• prepare lunch for the next day
  • watch a long youtube video
  • go for a walk
  • take a nap (shorter than 20 minutes is the best for refreshing your mind)
  • shower
  • listen to a podcast

Have an amazing day and good luck!

sisistudies:

You are NOT PROCRASTINATING, if
– you’re sick
– you have headache
– you feel pain
– you’re exhausted
– you feel anxious
– you have had big changes in your life that make you feel tired/restless/anxious/sad
– you have to skip a class/take rest because of reasons I mentioned above.

It’s not procrastinating. You’re not lazy. Everyone needs to have rest and take care of themselves when they’re sick. IT IS NOT OKAY TO WORK IN PAIN. Don’t burn out. It’s not worth it.
Do not feel guilty. After some rest and relaxing you will study even more effectively.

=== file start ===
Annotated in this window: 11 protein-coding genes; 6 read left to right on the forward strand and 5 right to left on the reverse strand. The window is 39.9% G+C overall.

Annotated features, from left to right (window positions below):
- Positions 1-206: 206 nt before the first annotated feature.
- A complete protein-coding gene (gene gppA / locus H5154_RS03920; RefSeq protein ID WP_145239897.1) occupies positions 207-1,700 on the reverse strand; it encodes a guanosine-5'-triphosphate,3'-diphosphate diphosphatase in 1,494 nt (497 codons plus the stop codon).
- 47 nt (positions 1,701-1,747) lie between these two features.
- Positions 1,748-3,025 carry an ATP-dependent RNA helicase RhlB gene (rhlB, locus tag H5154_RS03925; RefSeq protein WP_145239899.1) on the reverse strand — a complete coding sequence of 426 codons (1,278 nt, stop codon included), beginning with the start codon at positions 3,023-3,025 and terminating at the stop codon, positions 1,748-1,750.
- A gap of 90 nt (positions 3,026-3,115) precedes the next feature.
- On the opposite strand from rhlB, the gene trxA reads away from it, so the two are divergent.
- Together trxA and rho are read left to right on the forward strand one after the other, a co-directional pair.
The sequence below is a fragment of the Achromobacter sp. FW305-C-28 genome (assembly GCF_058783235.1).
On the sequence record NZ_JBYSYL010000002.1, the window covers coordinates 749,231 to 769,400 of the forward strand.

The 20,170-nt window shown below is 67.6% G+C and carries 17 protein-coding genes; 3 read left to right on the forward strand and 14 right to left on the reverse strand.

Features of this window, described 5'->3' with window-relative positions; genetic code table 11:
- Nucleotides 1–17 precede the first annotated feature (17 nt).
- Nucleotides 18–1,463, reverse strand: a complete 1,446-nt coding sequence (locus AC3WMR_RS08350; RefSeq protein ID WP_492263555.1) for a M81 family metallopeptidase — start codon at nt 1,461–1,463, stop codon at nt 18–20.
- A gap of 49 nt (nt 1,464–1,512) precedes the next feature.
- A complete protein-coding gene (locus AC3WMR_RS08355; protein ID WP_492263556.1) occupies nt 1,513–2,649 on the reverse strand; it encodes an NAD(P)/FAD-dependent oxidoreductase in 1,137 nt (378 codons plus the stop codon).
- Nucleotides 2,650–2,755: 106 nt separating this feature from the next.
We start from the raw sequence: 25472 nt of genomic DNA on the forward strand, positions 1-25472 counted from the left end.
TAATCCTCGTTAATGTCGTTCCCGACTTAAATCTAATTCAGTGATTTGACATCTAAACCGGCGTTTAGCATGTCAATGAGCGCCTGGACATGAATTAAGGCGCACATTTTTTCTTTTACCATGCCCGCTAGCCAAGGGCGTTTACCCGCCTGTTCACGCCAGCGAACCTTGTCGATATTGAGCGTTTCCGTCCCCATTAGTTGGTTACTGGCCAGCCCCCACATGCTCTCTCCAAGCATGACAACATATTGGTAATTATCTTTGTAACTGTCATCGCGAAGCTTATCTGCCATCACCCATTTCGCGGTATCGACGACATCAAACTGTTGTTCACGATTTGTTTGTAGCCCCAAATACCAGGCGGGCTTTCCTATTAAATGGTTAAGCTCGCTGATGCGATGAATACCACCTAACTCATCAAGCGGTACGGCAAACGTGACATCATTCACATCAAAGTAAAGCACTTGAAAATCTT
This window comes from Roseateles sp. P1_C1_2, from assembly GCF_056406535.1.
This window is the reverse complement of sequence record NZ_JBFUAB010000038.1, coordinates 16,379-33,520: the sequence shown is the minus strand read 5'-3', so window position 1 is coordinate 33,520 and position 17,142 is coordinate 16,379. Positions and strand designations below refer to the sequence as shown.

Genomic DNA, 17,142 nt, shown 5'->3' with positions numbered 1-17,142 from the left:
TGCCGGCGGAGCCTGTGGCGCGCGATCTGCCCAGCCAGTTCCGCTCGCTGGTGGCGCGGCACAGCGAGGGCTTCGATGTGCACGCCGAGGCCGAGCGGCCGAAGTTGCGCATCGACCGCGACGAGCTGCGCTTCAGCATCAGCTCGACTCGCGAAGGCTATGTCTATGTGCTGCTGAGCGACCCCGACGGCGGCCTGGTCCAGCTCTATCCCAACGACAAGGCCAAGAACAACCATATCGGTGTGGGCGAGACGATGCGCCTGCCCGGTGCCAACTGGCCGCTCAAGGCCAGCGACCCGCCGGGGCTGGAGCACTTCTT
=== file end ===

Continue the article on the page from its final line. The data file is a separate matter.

If you feel pain,
– take a medicine if it works for you
– put all of your books away
– take warm shower
– eat at least 1 healthy thing and 1 treat/feel-good-food, drink water
– go to bed, sleep or read a book/listen to music that is not related to your school (if you have headache/migraine I suggest you to switch off the lights and just sleep)
– just take your time – it’ll be all okay.

hannybstudies:

❁ 07.11.2019 // it sure has been a while since I’ve uploaded some bujo spreads! here’s a soft baby blue spread that I loooved using in may!

New Japanese Learning Resources: May 2019:

tofugu:

May I present before you some new Japanese learning resources? I may?! Excellent, because last month had some real hits! Let’s get right down to it.

Read more!

sophienanase:

Resit revision, 102CEM.